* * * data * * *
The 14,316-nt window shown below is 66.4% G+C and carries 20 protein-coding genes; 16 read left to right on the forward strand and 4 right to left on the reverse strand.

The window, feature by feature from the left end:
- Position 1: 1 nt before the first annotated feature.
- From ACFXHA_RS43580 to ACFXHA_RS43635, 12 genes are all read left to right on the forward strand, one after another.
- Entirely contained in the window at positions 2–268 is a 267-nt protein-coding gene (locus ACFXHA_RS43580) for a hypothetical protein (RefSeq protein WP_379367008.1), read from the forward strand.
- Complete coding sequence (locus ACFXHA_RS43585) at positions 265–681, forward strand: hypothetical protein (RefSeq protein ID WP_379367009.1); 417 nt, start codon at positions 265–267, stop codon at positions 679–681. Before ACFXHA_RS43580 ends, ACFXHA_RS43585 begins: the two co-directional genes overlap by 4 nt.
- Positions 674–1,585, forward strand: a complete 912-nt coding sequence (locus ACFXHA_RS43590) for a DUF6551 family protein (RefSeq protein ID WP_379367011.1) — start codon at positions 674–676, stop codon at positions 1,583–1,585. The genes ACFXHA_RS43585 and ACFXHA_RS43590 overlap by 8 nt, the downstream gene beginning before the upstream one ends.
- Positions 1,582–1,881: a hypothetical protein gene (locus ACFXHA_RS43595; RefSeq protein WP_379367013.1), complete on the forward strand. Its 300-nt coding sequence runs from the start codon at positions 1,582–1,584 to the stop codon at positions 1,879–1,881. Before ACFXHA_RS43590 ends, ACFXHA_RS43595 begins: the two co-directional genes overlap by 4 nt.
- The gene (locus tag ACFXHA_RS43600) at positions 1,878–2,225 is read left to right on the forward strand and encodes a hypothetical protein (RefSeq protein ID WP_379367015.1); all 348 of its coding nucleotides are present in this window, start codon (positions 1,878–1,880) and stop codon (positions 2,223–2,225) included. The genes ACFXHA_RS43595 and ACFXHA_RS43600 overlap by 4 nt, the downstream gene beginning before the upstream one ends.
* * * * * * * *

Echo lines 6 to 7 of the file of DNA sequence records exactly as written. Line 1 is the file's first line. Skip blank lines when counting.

- Complete coding sequence (locus ACFXHA_RS43585) at positions 265–681, forward strand: hypothetical protein (RefSeq protein ID WP_379367009.1); 417 nt, start codon at positions 265–267, stop codon at positions 679–681. Before ACFXHA_RS43580 ends, ACFXHA_RS43585 begins: the two co-directional genes overlap by 4 nt.
- Positions 674–1,585, forward strand: a complete 912-nt coding sequence (locus ACFXHA_RS43590) for a DUF6551 family protein (RefSeq protein ID WP_379367011.1) — start codon at positions 674–676, stop codon at positions 1,583–1,585. The genes ACFXHA_RS43585 and ACFXHA_RS43590 overlap by 8 nt, the downstream gene beginning before the upstream one ends.